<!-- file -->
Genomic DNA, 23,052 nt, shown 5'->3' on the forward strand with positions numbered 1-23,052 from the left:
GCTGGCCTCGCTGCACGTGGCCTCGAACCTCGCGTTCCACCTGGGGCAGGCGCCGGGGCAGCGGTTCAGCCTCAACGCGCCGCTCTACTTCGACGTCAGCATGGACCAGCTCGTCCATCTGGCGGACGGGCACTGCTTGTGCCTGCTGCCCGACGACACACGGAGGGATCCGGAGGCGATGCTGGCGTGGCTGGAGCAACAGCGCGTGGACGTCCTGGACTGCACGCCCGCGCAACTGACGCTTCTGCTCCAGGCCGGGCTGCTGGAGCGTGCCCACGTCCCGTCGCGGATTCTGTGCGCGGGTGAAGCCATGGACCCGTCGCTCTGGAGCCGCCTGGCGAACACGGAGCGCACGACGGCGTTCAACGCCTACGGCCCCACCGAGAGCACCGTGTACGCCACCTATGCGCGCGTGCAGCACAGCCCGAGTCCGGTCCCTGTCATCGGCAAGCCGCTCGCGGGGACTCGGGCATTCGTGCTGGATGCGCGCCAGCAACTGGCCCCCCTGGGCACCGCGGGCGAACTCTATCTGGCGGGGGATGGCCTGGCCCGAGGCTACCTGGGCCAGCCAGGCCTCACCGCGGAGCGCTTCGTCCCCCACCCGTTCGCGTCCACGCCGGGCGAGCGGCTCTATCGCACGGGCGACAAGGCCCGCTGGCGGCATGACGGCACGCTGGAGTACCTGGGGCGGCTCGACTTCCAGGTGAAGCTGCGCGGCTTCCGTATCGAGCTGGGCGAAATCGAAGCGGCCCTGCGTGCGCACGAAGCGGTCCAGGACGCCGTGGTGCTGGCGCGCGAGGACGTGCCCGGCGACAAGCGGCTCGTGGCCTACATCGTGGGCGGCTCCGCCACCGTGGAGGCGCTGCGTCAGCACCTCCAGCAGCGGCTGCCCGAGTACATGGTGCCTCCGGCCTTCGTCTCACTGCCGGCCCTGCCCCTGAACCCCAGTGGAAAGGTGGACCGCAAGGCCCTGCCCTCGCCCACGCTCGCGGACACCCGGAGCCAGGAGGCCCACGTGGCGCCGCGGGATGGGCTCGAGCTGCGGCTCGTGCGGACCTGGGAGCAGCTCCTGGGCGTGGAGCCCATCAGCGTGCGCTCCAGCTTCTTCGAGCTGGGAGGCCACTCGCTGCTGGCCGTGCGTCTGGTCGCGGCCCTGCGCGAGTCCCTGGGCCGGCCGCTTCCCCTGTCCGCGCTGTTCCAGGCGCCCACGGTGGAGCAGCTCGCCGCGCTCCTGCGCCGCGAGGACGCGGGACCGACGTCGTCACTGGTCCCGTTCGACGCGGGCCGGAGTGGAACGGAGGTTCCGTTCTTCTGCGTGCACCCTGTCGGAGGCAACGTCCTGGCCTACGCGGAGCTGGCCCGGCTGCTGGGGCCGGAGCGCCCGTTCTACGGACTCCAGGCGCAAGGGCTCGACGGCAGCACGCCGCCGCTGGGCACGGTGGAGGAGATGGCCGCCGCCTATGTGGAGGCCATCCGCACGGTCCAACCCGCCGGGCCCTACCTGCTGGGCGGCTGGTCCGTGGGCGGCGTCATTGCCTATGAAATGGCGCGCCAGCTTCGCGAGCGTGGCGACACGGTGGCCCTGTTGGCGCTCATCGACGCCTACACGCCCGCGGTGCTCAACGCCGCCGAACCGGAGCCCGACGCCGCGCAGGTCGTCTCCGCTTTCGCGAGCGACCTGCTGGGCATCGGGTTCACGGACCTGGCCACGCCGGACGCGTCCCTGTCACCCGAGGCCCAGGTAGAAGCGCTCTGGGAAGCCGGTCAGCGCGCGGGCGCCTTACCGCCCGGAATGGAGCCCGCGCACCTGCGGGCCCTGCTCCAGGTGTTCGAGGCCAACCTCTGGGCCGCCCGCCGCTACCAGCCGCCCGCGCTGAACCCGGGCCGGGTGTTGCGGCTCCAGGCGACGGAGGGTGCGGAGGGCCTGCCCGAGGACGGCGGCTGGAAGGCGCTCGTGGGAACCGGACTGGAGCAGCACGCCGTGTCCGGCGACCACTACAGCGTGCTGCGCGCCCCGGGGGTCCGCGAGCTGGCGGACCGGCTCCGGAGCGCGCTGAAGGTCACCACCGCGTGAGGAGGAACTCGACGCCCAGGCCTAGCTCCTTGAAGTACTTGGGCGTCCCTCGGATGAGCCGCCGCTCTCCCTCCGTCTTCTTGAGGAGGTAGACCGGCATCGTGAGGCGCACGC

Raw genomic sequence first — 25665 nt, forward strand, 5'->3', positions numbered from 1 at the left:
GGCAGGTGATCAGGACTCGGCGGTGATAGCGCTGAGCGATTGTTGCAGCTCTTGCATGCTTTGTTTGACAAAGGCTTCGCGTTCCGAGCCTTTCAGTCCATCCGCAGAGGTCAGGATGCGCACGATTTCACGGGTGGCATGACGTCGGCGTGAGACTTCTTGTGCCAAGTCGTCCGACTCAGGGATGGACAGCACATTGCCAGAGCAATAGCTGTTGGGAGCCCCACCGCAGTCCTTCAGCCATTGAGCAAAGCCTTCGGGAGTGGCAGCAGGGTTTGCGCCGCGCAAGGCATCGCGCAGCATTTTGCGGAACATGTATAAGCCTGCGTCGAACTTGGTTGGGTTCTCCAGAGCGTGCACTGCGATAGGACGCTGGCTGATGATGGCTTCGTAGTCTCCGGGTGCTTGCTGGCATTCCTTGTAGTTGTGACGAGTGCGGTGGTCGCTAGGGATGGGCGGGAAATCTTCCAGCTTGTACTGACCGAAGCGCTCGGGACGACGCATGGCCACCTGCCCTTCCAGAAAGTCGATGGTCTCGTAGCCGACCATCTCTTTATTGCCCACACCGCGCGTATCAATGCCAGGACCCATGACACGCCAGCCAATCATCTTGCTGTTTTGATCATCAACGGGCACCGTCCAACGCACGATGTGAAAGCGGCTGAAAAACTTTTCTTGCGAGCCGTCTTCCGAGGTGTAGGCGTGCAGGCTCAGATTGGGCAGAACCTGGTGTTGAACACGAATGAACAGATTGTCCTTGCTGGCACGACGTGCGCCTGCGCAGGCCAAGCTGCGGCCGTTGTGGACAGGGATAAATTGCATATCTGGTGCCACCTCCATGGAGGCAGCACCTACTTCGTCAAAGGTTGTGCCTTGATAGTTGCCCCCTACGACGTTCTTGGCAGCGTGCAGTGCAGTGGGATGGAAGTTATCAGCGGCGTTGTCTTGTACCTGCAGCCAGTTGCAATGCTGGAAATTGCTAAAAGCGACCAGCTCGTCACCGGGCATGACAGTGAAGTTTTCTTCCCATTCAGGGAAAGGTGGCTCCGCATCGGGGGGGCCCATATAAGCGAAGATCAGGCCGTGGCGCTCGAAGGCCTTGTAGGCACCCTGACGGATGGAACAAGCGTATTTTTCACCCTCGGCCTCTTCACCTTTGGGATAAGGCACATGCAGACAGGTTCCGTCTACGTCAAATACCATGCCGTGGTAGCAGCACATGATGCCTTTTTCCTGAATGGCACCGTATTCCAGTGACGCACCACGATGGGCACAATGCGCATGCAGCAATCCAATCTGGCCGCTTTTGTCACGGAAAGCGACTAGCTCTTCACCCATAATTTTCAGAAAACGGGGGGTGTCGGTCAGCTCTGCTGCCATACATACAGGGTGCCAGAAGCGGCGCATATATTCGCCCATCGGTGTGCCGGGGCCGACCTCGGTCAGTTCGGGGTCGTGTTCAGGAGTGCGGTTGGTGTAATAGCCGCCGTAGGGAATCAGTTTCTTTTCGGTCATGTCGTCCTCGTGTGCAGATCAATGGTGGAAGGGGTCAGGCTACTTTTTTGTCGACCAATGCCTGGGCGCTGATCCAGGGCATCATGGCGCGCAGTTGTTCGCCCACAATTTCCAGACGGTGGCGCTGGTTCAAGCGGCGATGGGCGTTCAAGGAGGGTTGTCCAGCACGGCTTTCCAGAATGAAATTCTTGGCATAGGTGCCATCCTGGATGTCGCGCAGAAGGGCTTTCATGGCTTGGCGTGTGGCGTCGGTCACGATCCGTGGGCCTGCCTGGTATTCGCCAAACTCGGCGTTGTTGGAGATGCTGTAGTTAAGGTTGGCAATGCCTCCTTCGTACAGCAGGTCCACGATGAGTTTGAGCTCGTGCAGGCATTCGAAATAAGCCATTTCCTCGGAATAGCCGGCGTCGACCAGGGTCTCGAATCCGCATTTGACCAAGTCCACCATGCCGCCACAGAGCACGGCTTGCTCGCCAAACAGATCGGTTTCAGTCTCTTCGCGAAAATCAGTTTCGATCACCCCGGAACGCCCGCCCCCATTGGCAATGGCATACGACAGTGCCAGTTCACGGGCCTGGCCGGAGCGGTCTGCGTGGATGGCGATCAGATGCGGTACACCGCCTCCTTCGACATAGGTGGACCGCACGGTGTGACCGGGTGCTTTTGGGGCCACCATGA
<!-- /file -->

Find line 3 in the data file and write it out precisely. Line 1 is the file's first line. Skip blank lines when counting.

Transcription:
Raw genomic sequence first — 25665 nt, forward strand, 5'->3', positions numbered from 1 at the left: